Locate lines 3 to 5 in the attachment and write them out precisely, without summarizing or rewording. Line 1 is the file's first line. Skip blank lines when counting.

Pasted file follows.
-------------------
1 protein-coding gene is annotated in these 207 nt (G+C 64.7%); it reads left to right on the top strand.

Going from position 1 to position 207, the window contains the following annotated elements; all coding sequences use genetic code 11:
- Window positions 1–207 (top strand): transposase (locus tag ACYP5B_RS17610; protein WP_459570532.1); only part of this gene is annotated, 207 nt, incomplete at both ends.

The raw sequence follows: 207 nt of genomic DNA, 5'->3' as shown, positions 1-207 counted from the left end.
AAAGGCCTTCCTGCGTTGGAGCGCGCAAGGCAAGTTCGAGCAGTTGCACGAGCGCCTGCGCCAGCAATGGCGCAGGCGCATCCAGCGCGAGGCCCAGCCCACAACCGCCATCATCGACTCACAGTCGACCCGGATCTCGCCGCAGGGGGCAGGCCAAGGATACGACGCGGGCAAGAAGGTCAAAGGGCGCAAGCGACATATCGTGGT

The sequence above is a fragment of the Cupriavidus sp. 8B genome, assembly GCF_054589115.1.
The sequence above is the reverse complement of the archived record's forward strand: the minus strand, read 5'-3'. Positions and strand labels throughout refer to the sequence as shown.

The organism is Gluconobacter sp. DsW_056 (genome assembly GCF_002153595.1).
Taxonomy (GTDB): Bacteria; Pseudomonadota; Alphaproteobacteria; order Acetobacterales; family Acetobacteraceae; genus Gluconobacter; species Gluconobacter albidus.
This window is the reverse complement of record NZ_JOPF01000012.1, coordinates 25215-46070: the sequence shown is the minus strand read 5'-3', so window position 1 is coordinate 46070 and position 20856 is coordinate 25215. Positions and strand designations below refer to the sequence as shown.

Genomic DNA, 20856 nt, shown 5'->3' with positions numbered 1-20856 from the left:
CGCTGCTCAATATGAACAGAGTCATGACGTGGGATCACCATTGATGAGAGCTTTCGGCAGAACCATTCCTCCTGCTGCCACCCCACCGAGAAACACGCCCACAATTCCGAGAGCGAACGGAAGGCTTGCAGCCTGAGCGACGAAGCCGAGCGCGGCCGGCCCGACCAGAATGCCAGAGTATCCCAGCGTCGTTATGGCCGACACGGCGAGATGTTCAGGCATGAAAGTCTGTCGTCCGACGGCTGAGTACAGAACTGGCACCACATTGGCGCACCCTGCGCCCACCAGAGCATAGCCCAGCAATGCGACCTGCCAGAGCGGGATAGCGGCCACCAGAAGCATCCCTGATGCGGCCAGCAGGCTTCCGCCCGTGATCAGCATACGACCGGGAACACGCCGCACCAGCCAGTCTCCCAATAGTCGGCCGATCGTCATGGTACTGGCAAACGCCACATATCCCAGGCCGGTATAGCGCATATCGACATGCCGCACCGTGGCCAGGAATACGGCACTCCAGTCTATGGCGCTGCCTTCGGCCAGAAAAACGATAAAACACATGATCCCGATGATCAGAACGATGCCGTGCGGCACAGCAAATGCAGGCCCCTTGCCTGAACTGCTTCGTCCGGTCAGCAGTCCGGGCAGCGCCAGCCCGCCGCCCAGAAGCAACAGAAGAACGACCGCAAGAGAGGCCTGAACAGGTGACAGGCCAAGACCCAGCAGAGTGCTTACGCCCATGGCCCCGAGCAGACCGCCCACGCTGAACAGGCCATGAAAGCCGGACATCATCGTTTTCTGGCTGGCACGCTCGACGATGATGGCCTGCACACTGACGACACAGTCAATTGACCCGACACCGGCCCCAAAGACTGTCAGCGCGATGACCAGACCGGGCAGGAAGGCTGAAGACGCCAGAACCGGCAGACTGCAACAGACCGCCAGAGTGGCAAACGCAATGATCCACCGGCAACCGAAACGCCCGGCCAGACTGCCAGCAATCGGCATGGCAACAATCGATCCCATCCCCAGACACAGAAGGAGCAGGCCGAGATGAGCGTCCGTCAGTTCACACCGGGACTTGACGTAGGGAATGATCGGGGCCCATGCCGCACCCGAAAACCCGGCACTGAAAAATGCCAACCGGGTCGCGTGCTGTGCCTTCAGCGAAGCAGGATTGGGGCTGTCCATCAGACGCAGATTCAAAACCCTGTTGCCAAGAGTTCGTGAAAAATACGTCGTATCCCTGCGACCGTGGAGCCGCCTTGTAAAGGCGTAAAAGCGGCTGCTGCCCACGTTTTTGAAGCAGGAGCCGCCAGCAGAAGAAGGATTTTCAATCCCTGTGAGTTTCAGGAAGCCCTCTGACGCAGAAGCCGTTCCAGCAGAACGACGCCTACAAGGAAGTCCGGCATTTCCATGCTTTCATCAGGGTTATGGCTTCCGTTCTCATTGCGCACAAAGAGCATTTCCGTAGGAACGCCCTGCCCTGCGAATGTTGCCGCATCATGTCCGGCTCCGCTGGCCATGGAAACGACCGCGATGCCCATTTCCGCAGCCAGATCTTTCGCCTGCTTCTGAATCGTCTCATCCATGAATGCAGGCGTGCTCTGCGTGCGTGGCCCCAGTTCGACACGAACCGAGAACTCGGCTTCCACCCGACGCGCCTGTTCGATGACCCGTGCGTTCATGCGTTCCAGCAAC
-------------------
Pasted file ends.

- Window positions 1–207 (top strand): transposase (locus tag ACYP5B_RS17610; protein WP_459570532.1); only part of this gene is annotated, 207 nt, incomplete at both ends.

The raw sequence follows: 207 nt of genomic DNA, 5'->3' as shown, positions 1-207 counted from the left end.
AAAGGCCTTCCTGCGTTGGAGCGCGCAAGGCAAGTTCGAGCAGTTGCACGAGCGCCTGCGCCAGCAATGGCGCAGGCGCATCCAGCGCGAGGCCCAGCCCACAACCGCCATCATCGACTCACAGTCGACCCGGATCTCGCCGCAGGGGGCAGGCCAAGGATACGACGCGGGCAAGAAGGTCAAAGGGCGCAAGCGACATATCGTGGT